Cleveland Mayor Justin Bibb is creating a new City Hall position that will focus on food.
The Food Systems Strategies Coordinator will examine ways to build up Cleveland’s economy by creating employment opportunities in agriculture. The coordinator will also focus on improving residents’ access to affordable, fresh fruits and vegetables and to other resources in their neighborhoods.
The position is one of 19 in the country. It is funded by a two-year grant from the Workforce Development Fund of the Ohio Department of Health and will fall under the Cleveland Department of Public Health. The job is posted on the city’s career portal; April 10 is the deadline to apply.
The food coordinator will be tasked with developing policies that will make it easier for residents to grow food in their communities, according to the job description.
The coordinator will also be the city’s liaison with nonprofits, healthcare organizations, city agencies and local residents as they address the issue of food insecurity, hunger and sustainability in Cleveland.
Health Department Director Dr. Dave Margolius said Bibb’s administration met with local farmers, agricultural groups and sustainable-food experts to talk about the issues that limit access to food in the city, a situation referred to as “food apartheid.”
Food apartheid, a term coined by community activist and scholar Karen Washington, is created by long-standing issues of economic inequality and racism.
“They told us not to think of it as hunger or food deserts because it doesn’t give the necessary blame to systems of oppression,” Margolius said. “This person will help ask, ‘What can we do to support local growers, local grocers and create supply chains that aren’t dependent on outside food sources?’”
Food apartheid is highly concentrated on Cleveland’s East Side, where people of color living in historically redlined neighborhoods are dealing with the highest levels of poverty.
The underinvestment in these areas has correlated with negative health outcomes and lower life expectancies, Margolius said.
With hunger becoming a rising public health issue in Cleveland, he said, this position has never been more important.
“With the severity of poverty in our city and some national attention to hunger issues, [Bibb] asked me to take the lead on coming up with a framework [for this position],” Margolius said. “We’re excited to host this type of work in the department because it truly is public healthcare.”
Trey Williams, CEO and founder of Hood Honey 216, an organization dedicated to urban farming and to generating Black economic development in the Mount Pleasant neighborhood, said the position will create new possibilities to examine food and land equity issues in the city.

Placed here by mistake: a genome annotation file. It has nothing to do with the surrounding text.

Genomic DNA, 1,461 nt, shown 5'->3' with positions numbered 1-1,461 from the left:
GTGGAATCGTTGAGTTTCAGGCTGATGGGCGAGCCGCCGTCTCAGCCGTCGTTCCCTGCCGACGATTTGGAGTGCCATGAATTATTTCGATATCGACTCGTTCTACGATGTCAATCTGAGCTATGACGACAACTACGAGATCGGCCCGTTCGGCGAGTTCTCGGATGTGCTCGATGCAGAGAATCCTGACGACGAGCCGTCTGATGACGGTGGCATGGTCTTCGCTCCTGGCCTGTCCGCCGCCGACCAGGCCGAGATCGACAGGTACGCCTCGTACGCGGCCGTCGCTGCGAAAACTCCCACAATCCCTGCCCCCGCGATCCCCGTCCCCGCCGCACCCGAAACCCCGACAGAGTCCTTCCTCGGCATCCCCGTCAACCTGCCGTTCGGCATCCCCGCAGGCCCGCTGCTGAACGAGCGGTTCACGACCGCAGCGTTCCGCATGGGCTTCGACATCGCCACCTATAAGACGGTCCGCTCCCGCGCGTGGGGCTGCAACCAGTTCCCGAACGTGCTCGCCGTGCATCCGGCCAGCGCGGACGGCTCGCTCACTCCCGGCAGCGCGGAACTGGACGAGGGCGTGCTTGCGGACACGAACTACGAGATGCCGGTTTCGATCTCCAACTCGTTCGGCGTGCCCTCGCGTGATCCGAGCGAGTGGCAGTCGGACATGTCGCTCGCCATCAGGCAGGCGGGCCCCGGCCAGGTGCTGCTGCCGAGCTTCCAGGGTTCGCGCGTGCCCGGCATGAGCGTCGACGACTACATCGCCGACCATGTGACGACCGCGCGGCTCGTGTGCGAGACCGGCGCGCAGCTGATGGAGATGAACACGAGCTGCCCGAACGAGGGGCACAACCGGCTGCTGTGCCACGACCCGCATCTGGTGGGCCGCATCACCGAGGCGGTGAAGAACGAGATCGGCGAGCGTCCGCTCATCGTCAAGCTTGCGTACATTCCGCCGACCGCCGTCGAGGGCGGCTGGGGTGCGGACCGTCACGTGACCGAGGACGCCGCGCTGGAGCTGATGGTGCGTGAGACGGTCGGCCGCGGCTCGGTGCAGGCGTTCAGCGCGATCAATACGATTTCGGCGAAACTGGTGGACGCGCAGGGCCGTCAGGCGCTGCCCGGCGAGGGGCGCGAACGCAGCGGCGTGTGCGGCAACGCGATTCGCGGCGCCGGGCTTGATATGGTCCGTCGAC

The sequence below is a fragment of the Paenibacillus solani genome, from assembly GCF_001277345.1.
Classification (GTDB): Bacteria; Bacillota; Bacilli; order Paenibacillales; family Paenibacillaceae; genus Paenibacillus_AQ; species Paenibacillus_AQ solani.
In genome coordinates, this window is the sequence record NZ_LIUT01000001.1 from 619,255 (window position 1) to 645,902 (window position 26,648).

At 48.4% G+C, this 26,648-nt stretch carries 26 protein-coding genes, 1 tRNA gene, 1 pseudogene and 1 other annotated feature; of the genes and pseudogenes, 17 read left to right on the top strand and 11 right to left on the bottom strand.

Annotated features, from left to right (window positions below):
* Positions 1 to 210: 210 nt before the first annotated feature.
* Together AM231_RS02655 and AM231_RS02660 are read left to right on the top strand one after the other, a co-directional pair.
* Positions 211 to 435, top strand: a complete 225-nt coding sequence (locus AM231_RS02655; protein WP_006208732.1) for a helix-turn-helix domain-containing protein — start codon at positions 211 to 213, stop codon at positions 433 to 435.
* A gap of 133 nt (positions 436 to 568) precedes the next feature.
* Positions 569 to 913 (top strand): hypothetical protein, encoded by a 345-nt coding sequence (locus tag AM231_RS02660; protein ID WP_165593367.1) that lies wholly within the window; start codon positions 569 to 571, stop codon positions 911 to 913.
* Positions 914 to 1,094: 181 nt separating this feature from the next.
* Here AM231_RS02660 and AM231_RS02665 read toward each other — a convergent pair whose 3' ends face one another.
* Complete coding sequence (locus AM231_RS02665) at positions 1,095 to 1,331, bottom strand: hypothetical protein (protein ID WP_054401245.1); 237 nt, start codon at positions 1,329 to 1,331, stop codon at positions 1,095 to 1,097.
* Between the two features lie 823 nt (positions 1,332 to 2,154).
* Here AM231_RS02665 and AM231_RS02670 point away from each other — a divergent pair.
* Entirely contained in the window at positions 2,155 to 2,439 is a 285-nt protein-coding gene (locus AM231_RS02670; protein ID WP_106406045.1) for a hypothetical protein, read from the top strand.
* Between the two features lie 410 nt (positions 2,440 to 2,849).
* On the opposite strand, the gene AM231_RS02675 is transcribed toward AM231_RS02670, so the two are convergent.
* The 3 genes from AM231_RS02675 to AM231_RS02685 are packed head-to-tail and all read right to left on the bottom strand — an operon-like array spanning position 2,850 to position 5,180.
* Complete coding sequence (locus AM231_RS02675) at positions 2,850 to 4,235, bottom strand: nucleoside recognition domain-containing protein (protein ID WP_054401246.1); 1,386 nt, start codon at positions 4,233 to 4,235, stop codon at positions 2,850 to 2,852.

“The application didn’t have strict requirements and allowed it to open up to people in the community, primarily on the East Side, or for someone to work with people who look like me,” said Williams, who is Black. “I hope whoever fills this position will think beyond food systems but look at land equity for Black landowners as well.”
Williams said the new coordinator should help Clevelanders who have a hard time accessing healthy, nutritious food.
He said the pandemic showed that supply-chain issues mean produce and other food products won’t always be immediately available. But city farmers working with grocers can create a better food system, he said.
“Local growers and farmers can help support big chains and stores in our communities as we continue to adapt to new systems,” Williams said. “It’s not always about not having fresh fruit and vegetables. But it can be about who is making it, selling it and canning it.”
Grocery stores are important to community members as they provide access to food, medicine, basic household items and banking services. They also provide jobs.
It is estimated that there are 233 grocery stores and 11,000 produce store workers in Cuyahoga County, according to a 2023 Cuyahoga County Grocery Store Assessment from the Cuyahoga County Board of Health and the Cuyahoga County Planning Commission. Nearly 178,000 county residents and families are low-income, are less likely to own a vehicle, and are less likely to have access to a neighborhood grocery store.
Food insecurity had been made worse in the city by recent cuts to the federal budget. In January, Congress passed a budget that ended a three-year program that temporarily boosted the federal Supplemental Nutrition Assistance Program (SNAP).
The bi-monthy monetary increases in the food-assistance program were aimed at helping families during the pandemic. In an effort to help residents affected by the cuts to SNAP, the city launched a monthly food giveaway Wednesday. The city estimates that one in three–or nearly 114,000 residents–has been affected by these cuts.